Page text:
Denmark: Hizb ut-Tahrir's annual conference

Hizb ut-Tahrir in Denmark gathered Sunday for the movement's six-hour annual conference.  The conference caused calls from politicians to ban the movement, mainly from the Danish Social Liberal Party (Radikale) and the Danish People's Party.

Fadi Addullatif, the movement's spokesperson, said in response that Denmark is becoming a dictatorship, just like those Denmark criticizes in the Middle East.  He said such developments blur the difference between the dictatorships and the European governments.  However, he is not worried about Hizb ut-Tahrir's future, calling the calls to ban the movement election propaganda.  Danish attorney general Henning Fode had said in 2004 that there was no judicial basis to ban the organization.

Justice Minister Lene Espersen had said several months ago that it might be time to review the question, if there was proof that the organization was acting violently.  This was after Abdullatif was sentenced to 60 days in prison for inciting against Jews ('kill them all, wherever you find them') and threatening the life of PM Anders Fogh Rasmussen.

Last year's conference called on members to join a holy war and sought Muslim leaders who reached for the sword and not for words.

Simon Emil Ammitzbøll, of the Social Liberal Party party, said it is time to stop prosecuting members of the organization individually, as there is enough evidence that the organization calls for violence and incites hatred against Jews.

Fadi Abdullatif said that the conference was only peaceful debate and explanation about Hizb ut-Tahrir's declared goal to establish an Islamic Caliphate.  There are many myths about he Caliphate and it is therefore important to explain more about it.  He said many people think it is a theocracy, but it is far from it.  He expected a large portion of the country's Muslims to take part, including several Copenhagen imams.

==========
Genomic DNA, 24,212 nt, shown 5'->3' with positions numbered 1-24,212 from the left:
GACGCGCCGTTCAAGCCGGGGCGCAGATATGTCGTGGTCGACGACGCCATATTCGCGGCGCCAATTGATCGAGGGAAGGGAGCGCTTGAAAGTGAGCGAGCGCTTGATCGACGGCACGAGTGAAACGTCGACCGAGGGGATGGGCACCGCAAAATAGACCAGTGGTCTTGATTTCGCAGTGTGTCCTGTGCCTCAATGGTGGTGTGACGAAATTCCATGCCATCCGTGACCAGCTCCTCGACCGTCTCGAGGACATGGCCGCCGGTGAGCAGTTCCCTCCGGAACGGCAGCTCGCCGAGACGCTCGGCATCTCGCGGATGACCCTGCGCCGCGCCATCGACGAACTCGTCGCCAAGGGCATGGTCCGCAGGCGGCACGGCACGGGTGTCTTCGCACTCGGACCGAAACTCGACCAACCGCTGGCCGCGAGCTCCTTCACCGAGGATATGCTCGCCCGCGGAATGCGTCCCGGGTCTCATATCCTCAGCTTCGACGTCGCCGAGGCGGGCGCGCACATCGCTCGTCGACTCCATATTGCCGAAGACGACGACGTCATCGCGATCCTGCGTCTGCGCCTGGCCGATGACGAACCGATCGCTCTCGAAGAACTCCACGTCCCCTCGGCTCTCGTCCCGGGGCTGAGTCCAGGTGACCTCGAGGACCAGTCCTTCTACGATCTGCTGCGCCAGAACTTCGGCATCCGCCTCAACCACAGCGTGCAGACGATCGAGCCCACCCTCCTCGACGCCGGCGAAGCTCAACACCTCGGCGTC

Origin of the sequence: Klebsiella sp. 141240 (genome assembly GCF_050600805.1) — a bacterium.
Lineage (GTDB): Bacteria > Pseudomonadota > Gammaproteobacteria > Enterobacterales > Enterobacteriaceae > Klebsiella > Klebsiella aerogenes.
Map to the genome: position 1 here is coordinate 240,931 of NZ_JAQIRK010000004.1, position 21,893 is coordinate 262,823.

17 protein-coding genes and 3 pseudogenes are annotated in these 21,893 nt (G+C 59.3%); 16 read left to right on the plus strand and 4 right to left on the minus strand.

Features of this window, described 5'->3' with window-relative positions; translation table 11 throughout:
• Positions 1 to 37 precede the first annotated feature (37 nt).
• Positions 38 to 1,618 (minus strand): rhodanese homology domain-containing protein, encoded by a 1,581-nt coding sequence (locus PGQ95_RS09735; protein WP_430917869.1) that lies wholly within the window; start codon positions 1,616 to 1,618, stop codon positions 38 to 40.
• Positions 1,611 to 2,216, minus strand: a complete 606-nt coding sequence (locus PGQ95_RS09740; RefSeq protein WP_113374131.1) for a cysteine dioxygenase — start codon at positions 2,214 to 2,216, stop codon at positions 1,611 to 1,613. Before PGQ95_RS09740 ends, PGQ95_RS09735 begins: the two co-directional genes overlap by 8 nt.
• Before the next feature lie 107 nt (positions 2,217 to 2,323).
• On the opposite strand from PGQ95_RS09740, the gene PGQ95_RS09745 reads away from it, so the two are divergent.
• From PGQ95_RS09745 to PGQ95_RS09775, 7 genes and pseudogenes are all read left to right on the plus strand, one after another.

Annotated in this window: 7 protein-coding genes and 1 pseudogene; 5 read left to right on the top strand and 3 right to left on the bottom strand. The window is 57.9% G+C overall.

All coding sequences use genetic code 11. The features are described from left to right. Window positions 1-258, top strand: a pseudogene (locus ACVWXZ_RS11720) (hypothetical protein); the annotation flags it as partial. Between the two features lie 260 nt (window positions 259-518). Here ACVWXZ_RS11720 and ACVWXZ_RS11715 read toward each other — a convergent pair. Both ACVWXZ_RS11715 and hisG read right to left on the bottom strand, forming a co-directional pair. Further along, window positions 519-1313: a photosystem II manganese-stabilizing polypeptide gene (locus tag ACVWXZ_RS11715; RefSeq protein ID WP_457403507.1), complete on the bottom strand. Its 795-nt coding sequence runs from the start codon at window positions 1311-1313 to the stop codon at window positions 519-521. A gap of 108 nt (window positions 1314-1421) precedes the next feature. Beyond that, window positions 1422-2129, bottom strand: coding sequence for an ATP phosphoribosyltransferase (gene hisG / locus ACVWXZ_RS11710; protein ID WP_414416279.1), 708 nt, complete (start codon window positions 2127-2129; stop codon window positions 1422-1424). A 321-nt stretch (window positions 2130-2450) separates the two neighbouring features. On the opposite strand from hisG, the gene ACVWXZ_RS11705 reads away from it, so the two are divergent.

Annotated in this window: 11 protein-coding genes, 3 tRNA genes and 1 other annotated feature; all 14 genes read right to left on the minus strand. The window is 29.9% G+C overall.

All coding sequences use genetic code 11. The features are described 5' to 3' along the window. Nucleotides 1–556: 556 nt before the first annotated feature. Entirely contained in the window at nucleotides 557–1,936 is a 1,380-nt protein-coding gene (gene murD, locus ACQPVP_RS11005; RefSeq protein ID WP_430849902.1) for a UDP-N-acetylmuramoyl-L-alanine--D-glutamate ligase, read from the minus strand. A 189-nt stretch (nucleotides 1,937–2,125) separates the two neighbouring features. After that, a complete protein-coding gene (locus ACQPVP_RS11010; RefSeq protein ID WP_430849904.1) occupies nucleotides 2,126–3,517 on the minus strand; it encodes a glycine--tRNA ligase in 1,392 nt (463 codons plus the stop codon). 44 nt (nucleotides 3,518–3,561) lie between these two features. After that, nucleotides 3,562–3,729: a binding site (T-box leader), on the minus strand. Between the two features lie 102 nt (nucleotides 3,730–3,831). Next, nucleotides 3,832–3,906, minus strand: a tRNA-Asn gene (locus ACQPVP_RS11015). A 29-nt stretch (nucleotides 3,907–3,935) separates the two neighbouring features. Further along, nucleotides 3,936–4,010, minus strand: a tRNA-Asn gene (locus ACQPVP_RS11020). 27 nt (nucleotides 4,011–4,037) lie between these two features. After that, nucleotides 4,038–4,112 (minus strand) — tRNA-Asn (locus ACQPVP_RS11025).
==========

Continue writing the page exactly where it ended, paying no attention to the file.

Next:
Regarding cooperation with other Muslim organizations, Abdullatif said that there have been several preliminary meetings and concrete issues have been discussed on how to improve Muslim's social, cultural and identity problems, but there haven't been concrete initiatives.  A series of big debate-meetings are scheduled for the fall.

About 1000-1500 men, women and children showed up for Sunday's conference, most of immigrant background.  Most women wore face-covering veils but the men mostly just wore darker colors and the teenagers wore the usual Danish clothing.

A quick check by Berlingske Tidende showed that most people were not members of the party, but rather supporters to various degrees.

The meeting started with greetings from the organization's leader, Ata Abu Rashta, who urged his followers to follow Muhammad's example, but also brought up Saladin, who conquered Jerusalem from the European crusaders.  Those present were urged to fight the current "Jewish state".  However, he did not go on with more detailed threats against Jewish citizens.  He finished by urging his follower to fight to establish the Caliphate.

One of the youngest present was Mahshaf Zmir, a 15 year old student of the Pakistani Jinna International School.  He told Berlingske Tidende that he was not a member, but he agrees with Hizb ut-Tahrir's opinions and thinks that many young Danish Muslims do so as well.  He is now interested in becoming a member.

Photographer Jacob Holdt, who has followed Hizb ut-Tahrir trying to start a dialog with them, said he often succeeds, but not in such big conferences.  If you invite them home for coffee, they are really so sweet, he said, but these conferences remind him of Christian revivalist meetings (such as the Danish Inner Mission) who dream of heaven and cry over injustice.  Holdt said the battle-cry "Allah is greatest" could be confused with the "Red Front!" but that it was easy to see that this belonged to a very marginalized group in society.  He doesn't think that the organization is in a position of much influence.

Journalists were not welcome at the conference.

Sources: Berlingske Tidende 1, 2 (Danish), Politiken (Danish), Copenhagen Post (English)

See also: Copenhagen: Imams cooperating with Hizb ut-Tahrir

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